Confluence Chronicles – Where City & County Meet 12-28-09
I have been reading about the Blizzard of ’49 and it isn’t pretty. In truth, it should have been called the Blizzards of ’49 because multiple storms over seven weeks are what really caused the trouble. And it could happen again. Would you be prepared for something even half as long in duration?
As I read about the blizzards, I couldn’t help but think of all the new subdivisions that have sprung up and how easily people could be caught unprepared. Even people living right in town can be waylaid if not prepared. Need groceries? You just pick them up on your way home from work. Prescription medicine? No big deal, you drive past your pharmacy every day.
But what if you couldn’t get out? Would you just expect to be rescued? Just the possibility of such a situation should make you want to be ready, it is winter after all.
If at all possible, keep at least a week’s worth of prescription medicine on hand.
Country people are used to having supplies on hand yet we can still become lackadaisical about it.
Buy a few gallons of bottled water even if you are on a water system. Something could fail with that. Stock up on non-perishable foods including powdered milk. Did you know your milk can be frozen in the plastic containers it comes in? After you let it thaw, you could have some to drink and use the powdered milk for cooking. Locate candles and matches, be sure flashlights have fresh batteries.
When you are planning, remember your pets and livestock, feed and medicine.
No one should have to risk his or her own life to save you from bad planning on your part. Workers would have enough to do dealing with true emergencies, if they could even respond at all.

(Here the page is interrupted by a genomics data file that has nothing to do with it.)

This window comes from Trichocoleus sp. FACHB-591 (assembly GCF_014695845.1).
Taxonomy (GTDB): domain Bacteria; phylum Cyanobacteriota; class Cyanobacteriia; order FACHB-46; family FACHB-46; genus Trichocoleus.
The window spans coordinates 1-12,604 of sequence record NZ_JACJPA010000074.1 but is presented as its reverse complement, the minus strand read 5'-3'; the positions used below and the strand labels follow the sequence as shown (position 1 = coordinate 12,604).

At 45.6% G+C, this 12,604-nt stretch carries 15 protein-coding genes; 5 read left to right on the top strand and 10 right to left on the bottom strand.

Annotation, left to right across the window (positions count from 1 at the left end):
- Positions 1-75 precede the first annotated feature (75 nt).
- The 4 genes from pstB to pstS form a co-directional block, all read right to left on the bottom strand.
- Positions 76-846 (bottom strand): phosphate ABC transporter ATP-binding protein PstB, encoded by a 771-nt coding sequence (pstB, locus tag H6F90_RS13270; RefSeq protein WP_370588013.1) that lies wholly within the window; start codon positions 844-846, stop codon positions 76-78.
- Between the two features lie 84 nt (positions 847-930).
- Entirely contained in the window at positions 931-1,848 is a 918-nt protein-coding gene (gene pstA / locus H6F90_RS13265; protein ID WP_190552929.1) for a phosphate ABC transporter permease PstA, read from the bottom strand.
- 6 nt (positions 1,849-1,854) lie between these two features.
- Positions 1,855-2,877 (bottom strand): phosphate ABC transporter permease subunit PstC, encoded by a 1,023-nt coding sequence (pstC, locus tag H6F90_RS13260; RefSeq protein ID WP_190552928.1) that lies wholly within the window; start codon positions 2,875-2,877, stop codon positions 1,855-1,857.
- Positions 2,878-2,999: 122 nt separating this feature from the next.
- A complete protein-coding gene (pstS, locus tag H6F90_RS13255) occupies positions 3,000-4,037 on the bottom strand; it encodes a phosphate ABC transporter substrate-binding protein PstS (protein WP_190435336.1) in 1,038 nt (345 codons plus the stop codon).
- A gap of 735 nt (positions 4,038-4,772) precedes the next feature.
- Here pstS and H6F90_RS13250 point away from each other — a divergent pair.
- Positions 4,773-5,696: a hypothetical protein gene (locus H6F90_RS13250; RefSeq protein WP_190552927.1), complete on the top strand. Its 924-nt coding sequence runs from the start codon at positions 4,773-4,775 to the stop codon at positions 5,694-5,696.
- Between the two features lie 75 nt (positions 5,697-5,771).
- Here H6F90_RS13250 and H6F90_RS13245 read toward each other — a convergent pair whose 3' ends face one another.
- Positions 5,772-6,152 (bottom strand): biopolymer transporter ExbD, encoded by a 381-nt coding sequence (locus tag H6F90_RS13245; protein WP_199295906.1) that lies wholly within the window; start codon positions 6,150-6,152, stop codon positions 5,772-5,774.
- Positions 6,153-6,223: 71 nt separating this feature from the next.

In April 2000, we had a taste of a blizzard for three days. On our ranch we were without electricity for 10 days and we used our generator. My husband fixed it so we had electricity in the house, though we needed to be sparse with its use. Poles and trees snapped off throughout the Black Hills, as well as on the plains. Fortunately it was not cold, and the storm did not last long. But that should have been enough to remind us of what could happen.
Think deep when you make your list. Just contemplate being without electricity. A cell phone might work until the battery’s discharged. Cordless phones will not work. Is your only can opener an electric one? Do you require electricity to pump the gas that runs the generator?
Please take some time to prepare yourself and your family in the event of a storm. I know it is easy to put this off, but I hope you won’t.
Peggy writes from the ranch in southwestern S.D. She can be contacted at peggy@PeggySanders.com.
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I want to address a couple of issues in this week’s editor’s note.